44. Cao Y, Tan A, Gao F, et al. A meta-analysis of randomized controlled trials comparing chemotherapy plus bevacizumab with chemotherapy alone in metastatic colorectal cancer. Int J Colorectal Dis. 2009;24:677-685.
45. Macedo LT, da Costa Lima AB, Sasse AD. Addition of bevacizumab to first-line chemotherapy in advanced colorectal cancer: a systematic review and meta-analysis, with emphasis on chemotherapy subgroups. BMC Cancer. 2012;12:89.
46. Dai F, Shu L, Bian Y, et al. Safety of bevacizumab in treating metastatic colorectal cancer: a systematic review and meta-analysis of all randomized clinical trials. Clin Drug Investig. 2013;33:779-788.
47. Lv C, Wu S, Zheng D, et al. The efficacy of additional bevacizumab to cytotoxic chemotherapy regimens for the treatment of colorectal cancer: an updated meta-analysis for randomized trials. Cancer Biother Radiopharm. 2013;28:501-509.
48. Qu C-Y, Zheng Y, Zhou M, et al. Value of bevacizumab in treatment of colorectal cancer: a meta-analysis. World J Gastroenterol. 2015;21:5072-5080.
49. Galfrascoli E, Piva S, Cinquini M, et al; for the ORION Collaborative Group. Risk/benefit profile of bevacizumab in metastatic colon cancer: a systematic review and meta-analysis. Dig Liver Dis. 2011;43:286-294.
50. Jadad AR, Moore RA, Carroll D, et al. Assessing the quality of reports of randomized clinical trials: is blinding necessary? Control Clin Trials. 1996;17:1-12.
51. du Prel J-B, Hommel G, Röhrig B, Blettner M. Confidence interval or P-value? Part 4 of a series on evaluation of scientific publications. Dtsch Arztebl Int. 2009;106:335-339.
52. Prandoni P, Lensing AWA, Cogo A, et al. The long-term clinical course of acute deep venous thrombosis. Ann Intern Med. 1996;125:1-7.
53. Alcalay A, Wun T, Khatri V, et al. Venous thromboembolism in patients with colorectal cancer: incidence and effect on survival. J Clin Oncol. 2006;24:1112-1118.
54. Heit JA, Silverstein MD, Mohr DN, et al. Risk factors for deep vein thrombosis and pulmonary embolism: a population-based case-control study. Arch Intern Med. 2000;160:809-815.
55. Lyman GH, Khorana AA, Falanga A, et al; for the American Society of Clinical Oncology. American Society of Clinical Oncology guideline: recommendations for venous thromboembolism prophylaxis and treatment in patients with cancer. J Clin Oncol. 2007;25:5490-5505.
56. Falanga A, Russo L, Verzeroli C. Mechanisms of thrombosis in cancer. Thromb Res. 2013;131(suppl 1):S59-S62.
57. Lyman GH, Bohlke K, Khorana AA, et al; for the American Society of Clinical Oncology. Venous thromboembolism prophylaxis and treatment in patients with cancer: American Society of Clinical Oncology clinical practice guideline update 2014. J Clin Oncol. 2015;33:654-656.
58. Geerts WH, Pineo GF, Heit JA, et al. Prevention of venous thromboembolism: the Seventh ACCP Conference on Antithrombotic and Thrombolytic Therapy. Chest. 2004;126(3 suppl):338S-400S.
59. Kakkar AK, Levine M, Pinedo HM, et al. Venous thrombosis in cancer patients: insights from the FRONTLINE survey. Oncologist. 2003;8:381-388.
60. Brose KMJ, Lee AYY. Cancer-associated thrombosis: prevention and treatment. Curr Oncol. 2008;15(suppl 1):S58-S67.

 


 

APPENDIX: Supplement Materials

Thromboembolic Events Associated with Bevacizumab plus Chemotherapy for Patients with Colorectal Cancer: A Meta-Analysis of Randomized Controlled Trials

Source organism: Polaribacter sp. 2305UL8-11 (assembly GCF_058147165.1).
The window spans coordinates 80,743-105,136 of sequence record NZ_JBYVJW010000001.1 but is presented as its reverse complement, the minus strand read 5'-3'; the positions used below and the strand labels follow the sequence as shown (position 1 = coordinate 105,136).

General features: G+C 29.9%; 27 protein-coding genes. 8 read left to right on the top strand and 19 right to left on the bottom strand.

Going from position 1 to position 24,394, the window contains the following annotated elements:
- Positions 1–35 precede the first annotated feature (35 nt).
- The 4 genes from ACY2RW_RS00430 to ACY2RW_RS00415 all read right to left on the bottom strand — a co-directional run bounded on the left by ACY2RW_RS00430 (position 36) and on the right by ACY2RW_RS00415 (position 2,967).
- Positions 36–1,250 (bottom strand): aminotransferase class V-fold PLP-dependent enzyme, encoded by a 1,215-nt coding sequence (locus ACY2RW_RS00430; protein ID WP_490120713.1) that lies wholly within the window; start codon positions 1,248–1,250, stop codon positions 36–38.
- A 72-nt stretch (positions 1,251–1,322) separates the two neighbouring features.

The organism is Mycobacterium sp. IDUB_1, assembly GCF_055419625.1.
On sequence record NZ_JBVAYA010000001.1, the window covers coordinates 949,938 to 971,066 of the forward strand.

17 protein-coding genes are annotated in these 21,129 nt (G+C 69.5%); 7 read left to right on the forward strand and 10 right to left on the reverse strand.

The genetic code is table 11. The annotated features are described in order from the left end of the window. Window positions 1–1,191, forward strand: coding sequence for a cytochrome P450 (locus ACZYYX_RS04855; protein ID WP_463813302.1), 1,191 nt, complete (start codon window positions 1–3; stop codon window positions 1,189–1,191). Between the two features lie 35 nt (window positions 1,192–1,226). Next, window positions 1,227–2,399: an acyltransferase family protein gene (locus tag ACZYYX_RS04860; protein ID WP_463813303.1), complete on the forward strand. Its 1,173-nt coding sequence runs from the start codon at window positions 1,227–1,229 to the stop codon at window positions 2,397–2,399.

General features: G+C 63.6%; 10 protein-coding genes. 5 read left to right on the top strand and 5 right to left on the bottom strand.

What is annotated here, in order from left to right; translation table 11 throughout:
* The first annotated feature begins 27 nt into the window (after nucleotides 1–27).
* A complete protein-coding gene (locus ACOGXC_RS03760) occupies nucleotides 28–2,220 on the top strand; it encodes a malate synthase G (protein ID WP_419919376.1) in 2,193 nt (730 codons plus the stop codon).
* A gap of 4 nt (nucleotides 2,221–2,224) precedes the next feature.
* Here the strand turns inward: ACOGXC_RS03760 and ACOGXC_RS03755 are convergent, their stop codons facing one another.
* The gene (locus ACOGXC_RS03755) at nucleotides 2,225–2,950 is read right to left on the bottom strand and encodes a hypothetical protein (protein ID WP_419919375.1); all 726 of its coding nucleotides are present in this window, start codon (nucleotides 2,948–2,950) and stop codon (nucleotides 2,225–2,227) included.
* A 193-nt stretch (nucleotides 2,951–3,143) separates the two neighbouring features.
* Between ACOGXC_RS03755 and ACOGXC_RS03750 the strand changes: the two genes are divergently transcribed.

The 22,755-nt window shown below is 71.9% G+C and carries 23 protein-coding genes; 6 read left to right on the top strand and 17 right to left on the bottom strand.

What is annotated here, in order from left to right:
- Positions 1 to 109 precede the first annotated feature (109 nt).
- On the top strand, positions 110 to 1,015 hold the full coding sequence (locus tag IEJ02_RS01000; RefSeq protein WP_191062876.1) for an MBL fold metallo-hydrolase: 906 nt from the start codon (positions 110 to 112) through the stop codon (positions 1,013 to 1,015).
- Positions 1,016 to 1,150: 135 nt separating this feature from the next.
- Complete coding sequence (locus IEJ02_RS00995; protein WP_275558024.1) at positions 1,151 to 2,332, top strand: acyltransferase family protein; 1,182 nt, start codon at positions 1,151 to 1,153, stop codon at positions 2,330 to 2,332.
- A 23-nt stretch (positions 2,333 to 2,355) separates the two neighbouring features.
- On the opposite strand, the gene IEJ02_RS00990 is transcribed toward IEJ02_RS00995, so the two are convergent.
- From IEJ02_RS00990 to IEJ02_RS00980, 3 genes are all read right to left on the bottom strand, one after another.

Abdullah K. Alahmari, BPharm, PhD candidate; Ziyad S. Almalki, BPharm, PhD candidate; Ahmed K. Alahmari, MD student; Jeff J. Guo, BPharm, PhD

This Appendix has not been edited and is provided as supplemental materials for this article, which was published in American Health & Drug Benefits in June 2016.

Table 1

Table 2

Stakeholder Perspective
Better Patient Education Needed Regarding Thromboembolic Events Risk in Patients with Cancer
Jeffrey A. Bourret, PharmD, MS, BCPS, FASHP
Senior Director
North America Medical Affairs
Medical Lead
Specialty Payer & Channel Customer Strategy
Pfizer Inc
Collegeville, PA

Educating patients on the risks of their treatments in the context of their medical condition is challenging. Physicians need data from randomized, real-­world, observational clinical trials to effectively assess a drug’s benefits and risks for specific patient subgroups based on age, concomitant medications, and specific cancers.

Meta-analyses provide healthcare professionals information that can be used to assess the risks and benefits of current treatments for specific conditions. Alahmari and colleagues present a meta-analysis of randomized controlled trials (RCTs) on thromboembolic events associated with bevacizumab plus chemotherapy in patients with colorectal cancer (CRC).1 Their meta-analysis is a great resource for healthcare professionals and for associations that generate treatment guidelines and prophylaxis recommendations to avoid adverse events. This is a valuable resource for clinicians. Similar evidence for other cancers is needed to guide clinical practice and reduce adverse events.

PATIENTS: Patients with cancer are at an increased risk for thromboembolic events.2 A patient’s age, sex, ethnicity, and treatments, and the impact of cancer on blood coagulation affect the risk for such events.2 Patients can struggle to understand the risks and benefits of a treatment, especially in complex medical conditions such as CRC. They need to know their risk for thromboembolic events, especially with metastatic CRC, and the potential risks of various CRC treatments, which include combination regimens. Alahmari and colleagues found a significant risk for thromboembolic events in patients with CRC who receive bevacizumab.1 This implies an increased need for thromboprophylaxis agents and for recognizing the signs and symptoms of venous thromboembolism (VTE). To add to the complexity, patients with cancer are also at risk for bleeding, so they need to know the risks for bleeding associated with anticoagulant treatment.2